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Iran Acts to Quell Unrest

The government tries to isolate and intimidate crowds demonstrating for an end to Islamic rule. Clerics accuse the U.S. of sabotage.

June 17, 2003|Azadeh Moaveni | Times Staff Writer

TEHRAN — Iranian officials accused the United States on Monday of trying to exploit days of violent protests in Tehran to undermine the Islamic government, and deployed security forces around the streets of the capital in an effort to end the mayhem.

In the bright light of a nearly full moon, vigilantes set up checkpoints around most neighborhoods. Plainclothes security officials patrolled corners, and police cut off roads leading to universities in an effort to keep people away from potential hot spots. Cell phone networks around the university were shut down in what protesters said was a common government tactic to prevent them from coordinating their movements.

Unrest waned Monday night, after a weekend crackdown terrified students and ordinary Iranians alike into staying at home. But the atmosphere remained fluid.

In the late evening a boulevard in central Tehran appeared the picture of pedestrian normalcy, brisk with moving traffic. An hour later it was swarming with young people, and packed with cars simultaneously blaring their horns. Soldiers, many holding truncheons, looked on warily.

The government's precautions underscored its heightened sense of vulnerability after six days of violent demonstrations -- one of the longest waves of unrest Iran has witnessed since the 1979 Islamic Revolution.

Although disorganized and sporadic, the protests mark the first time that large numbers of Iranians have taken to the streets calling for the end of the Islamic regime.

Foreign Ministry spokesman Hamid Reza Asefi blamed the United States on Monday for exploiting the recent unrest.

"The Americans seem to think that if some people in Iran hold demonstrations, that will prepare the groundwork for America's presence on the ground," he said at a news conference.

President Bush incensed Iranian officials the previous day with public praise for the protests.

"This is the beginning of people expressing themselves toward a free Iran, which I think is positive," he told reporters on Sunday. Iran also regarded an earlier White House statement expressing concern at the violent assaults on protesters as meddling in its internal affairs.

Tehran lodged a formal complaint against the "glaring example of American interference" with the Swiss Embassy, which represents U.S. interests in Iran.

Asefi's comments reflect an edginess in Tehran over the prospect of powerful neo-conservatives in Washington pursuing regime change in Iran. Iranian officials believe the United States would quietly chart such a course by encouraging anti-government demonstrators and backing exiled Iranian opposition figures.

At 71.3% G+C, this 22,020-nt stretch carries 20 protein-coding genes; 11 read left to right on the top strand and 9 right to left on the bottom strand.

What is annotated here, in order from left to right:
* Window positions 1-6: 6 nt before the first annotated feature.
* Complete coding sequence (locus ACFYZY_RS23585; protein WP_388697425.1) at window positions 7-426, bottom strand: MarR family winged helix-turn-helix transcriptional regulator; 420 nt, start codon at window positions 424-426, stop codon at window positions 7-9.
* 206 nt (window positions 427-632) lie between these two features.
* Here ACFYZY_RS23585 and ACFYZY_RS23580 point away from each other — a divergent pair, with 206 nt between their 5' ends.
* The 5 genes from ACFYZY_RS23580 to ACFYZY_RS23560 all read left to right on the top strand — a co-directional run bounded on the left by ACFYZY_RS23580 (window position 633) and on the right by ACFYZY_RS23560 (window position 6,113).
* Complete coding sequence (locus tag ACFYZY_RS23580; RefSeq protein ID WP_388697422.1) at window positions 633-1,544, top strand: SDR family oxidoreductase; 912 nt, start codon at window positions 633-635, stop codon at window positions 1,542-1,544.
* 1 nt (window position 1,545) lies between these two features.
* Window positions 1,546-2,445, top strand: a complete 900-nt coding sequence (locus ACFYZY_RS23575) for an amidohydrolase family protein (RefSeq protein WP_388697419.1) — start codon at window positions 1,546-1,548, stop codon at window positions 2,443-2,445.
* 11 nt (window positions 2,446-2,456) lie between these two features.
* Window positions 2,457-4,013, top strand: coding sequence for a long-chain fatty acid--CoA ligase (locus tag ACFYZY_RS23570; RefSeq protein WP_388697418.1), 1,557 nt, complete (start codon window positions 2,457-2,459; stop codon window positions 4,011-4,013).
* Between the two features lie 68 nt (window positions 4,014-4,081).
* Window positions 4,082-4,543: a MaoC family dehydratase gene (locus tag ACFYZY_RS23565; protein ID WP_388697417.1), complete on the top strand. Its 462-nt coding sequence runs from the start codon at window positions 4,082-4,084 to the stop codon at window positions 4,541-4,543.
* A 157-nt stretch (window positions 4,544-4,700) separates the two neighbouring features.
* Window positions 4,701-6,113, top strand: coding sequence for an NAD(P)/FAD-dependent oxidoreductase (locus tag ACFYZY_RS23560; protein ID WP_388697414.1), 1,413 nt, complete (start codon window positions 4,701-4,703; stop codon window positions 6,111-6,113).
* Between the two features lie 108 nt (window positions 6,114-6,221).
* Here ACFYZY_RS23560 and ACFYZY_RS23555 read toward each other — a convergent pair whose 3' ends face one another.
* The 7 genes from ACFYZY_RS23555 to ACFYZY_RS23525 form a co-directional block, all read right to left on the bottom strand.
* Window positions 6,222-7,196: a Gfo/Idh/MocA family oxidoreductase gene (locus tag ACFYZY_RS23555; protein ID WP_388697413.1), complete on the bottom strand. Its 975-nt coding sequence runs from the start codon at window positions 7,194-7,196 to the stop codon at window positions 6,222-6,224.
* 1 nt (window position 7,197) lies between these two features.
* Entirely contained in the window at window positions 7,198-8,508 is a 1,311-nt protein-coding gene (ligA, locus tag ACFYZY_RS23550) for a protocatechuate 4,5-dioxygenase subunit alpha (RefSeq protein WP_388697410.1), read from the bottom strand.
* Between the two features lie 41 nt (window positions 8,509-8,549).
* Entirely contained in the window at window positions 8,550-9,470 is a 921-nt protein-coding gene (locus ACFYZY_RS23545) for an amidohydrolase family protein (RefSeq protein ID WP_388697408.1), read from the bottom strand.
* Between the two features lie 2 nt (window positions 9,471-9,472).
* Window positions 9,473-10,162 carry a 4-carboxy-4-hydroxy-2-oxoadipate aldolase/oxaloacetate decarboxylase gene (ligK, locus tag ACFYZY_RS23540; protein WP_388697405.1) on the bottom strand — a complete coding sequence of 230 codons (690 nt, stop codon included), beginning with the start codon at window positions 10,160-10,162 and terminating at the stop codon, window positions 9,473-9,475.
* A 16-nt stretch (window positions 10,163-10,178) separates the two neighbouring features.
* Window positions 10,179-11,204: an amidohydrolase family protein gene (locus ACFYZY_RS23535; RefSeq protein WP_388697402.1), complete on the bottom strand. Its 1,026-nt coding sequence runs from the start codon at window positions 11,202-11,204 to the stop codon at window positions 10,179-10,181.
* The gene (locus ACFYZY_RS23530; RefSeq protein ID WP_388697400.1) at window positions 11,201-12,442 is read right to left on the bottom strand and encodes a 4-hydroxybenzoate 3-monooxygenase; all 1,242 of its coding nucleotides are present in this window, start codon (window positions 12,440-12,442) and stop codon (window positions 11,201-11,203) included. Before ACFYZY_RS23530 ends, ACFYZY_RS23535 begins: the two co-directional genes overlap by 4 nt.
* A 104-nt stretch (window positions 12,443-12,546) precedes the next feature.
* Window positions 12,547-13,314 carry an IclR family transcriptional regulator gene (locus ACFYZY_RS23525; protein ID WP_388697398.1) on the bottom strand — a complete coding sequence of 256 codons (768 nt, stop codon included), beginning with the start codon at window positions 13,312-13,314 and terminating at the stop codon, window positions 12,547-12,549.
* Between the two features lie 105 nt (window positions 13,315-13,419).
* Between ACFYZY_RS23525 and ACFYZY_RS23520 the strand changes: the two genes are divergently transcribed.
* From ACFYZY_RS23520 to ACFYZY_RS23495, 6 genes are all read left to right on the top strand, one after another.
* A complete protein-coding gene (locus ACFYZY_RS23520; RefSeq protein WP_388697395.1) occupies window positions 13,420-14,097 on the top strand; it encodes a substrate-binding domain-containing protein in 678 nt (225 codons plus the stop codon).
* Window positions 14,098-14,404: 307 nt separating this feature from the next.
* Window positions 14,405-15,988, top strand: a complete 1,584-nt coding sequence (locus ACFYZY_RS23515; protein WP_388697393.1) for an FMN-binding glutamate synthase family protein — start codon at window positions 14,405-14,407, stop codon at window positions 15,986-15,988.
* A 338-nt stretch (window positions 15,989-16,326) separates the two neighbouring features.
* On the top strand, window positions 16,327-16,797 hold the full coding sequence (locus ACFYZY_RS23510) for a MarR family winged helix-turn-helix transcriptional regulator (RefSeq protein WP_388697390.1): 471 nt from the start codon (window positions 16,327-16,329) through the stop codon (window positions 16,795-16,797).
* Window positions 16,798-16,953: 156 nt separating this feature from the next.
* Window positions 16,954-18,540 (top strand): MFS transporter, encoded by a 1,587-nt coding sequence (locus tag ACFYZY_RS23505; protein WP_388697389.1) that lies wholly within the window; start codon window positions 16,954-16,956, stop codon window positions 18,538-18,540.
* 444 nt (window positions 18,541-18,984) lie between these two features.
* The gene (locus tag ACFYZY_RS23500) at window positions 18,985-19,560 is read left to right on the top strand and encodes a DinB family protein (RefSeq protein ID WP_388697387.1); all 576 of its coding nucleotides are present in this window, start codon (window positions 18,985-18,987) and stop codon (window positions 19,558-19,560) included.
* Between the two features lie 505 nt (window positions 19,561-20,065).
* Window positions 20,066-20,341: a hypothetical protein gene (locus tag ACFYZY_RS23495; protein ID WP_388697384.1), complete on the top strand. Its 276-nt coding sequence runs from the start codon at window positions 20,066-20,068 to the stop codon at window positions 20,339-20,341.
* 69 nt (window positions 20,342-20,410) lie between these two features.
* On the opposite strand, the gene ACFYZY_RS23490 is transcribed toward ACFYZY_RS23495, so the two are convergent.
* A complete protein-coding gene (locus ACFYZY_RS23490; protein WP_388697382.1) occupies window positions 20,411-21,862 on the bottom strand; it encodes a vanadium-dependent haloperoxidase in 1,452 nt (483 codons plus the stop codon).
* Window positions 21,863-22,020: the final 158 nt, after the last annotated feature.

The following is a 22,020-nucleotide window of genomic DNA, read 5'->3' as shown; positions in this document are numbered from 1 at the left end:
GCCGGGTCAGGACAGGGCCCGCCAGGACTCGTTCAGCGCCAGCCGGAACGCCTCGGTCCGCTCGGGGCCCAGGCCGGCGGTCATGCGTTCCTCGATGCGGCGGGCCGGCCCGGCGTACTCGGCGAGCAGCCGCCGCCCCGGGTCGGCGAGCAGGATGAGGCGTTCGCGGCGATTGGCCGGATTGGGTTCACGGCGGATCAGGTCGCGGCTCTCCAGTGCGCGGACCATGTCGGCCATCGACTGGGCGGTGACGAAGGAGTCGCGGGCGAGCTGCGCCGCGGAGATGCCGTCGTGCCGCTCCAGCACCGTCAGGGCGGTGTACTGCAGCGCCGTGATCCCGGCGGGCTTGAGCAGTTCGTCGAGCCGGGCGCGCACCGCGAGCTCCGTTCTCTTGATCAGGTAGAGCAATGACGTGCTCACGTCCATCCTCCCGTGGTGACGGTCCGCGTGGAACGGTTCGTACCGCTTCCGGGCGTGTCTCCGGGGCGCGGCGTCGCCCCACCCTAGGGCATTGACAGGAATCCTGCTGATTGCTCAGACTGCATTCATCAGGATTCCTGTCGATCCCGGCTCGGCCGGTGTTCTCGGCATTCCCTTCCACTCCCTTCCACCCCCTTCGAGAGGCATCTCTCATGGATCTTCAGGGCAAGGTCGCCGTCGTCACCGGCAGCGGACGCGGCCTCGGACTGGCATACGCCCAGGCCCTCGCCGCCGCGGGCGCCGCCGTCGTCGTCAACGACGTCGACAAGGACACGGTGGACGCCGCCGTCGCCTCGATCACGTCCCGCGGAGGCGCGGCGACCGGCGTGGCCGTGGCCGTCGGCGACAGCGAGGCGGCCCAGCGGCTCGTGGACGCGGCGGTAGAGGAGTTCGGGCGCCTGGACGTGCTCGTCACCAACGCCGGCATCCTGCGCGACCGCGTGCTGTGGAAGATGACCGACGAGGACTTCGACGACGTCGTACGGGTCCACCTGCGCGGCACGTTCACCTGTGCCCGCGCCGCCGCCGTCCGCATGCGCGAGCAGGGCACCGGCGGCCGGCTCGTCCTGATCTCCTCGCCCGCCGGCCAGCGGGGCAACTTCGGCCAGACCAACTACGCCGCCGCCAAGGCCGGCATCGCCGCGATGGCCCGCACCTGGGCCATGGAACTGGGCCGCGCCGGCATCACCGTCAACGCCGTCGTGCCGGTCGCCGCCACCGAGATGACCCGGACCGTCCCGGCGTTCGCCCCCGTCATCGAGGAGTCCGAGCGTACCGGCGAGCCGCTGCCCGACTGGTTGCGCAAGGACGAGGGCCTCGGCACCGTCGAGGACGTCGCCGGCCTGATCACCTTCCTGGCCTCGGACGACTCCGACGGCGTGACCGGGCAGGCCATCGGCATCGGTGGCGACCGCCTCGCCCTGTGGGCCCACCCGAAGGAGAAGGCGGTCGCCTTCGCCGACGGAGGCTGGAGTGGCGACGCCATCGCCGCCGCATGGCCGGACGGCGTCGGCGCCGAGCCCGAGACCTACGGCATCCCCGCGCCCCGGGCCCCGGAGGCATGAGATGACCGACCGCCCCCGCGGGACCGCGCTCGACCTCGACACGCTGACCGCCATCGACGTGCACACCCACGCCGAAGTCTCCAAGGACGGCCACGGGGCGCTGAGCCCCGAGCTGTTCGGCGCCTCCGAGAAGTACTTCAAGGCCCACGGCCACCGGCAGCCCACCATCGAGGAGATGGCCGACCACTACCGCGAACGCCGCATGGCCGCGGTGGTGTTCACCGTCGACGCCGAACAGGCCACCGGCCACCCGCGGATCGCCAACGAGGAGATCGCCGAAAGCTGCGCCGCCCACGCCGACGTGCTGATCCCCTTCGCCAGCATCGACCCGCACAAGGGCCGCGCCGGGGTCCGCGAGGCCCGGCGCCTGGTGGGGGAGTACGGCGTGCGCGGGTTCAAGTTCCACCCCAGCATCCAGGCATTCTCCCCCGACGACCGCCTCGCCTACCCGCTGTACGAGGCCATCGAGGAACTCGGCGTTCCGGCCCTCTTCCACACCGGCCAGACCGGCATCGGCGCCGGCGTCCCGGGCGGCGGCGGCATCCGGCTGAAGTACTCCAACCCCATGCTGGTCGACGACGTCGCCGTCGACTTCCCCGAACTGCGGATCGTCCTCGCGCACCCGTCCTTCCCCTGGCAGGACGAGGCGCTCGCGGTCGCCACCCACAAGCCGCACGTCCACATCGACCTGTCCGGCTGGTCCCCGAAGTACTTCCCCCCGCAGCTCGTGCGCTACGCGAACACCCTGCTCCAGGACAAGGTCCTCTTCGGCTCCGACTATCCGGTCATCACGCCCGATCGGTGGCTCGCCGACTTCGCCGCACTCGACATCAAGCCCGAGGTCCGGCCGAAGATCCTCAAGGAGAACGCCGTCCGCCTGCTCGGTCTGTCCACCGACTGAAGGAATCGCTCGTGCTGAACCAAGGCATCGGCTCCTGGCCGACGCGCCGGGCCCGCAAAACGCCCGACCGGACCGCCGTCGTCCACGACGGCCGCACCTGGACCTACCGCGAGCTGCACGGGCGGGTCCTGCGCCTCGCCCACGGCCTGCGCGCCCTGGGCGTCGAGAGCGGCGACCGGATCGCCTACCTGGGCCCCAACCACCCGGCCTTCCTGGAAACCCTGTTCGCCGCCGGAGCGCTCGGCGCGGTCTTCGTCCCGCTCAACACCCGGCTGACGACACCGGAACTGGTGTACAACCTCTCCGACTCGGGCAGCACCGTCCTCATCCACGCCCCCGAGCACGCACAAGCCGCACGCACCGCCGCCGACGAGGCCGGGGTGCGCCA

In their sermons, senior clerics regularly accuse the United States, which they still refer to as the "Great Satan," of trying to sabotage Iran's revolution. Those allegations are particularly convenient when the system faces intense internal strain.

State Department spokesman Richard Boucher said Monday that the United States endorsed demonstrations by Iranians "asking to join the modern world," but had no other involvement in the protests.

On the streets of Tehran, the protests seemed to have less to do with global politics than they did with the prospects of Iran's millions of young people.

"We can't take this anymore," said Mehrdad, a 19-year-old sitting in traffic amid the din of horns and crackling firecrackers with his parents, who had agreed to chaperon a visit to the site of an expected protest.

"I don't know what we want, but we don't want this," he said. Like most other young people, he declined to give his last name for fear of retribution.

The protests were ostensibly kicked off by a small demonstration on Tuesday against reported increases in university tuition.

During the past two years, anything from a lost national soccer match to trials of political prisoners has offered a pretext for an outpouring of deep discontent.

"We used to come out in support of Khatami," said Maryam, an art student, referring to Iran's president, moderate cleric Mohammad Khatami.

"Now we know he's just another mullah -- they all have to go."

Previously, students did not provoke clashes with police. This time, they came armed with backpacks full of rocks. Analysts here expect the protests to flare periodically, with a likely climax July 9, the anniversary of large student protests in 1999.

The protests reflect a slow decline in the public's perception of the legitimacy of the Islamic government since the 1997 election of Khatami.

Khatami promised to secure freedom of expression, promote tolerance and strengthen the rule of law -- reforms that were obstructed by hard-line clerics.

Khatami's most significant success has been helping the country shed its rogue image and partially re-integrate into the international community. But young people expecting more social freedom and political change have been disappointed.

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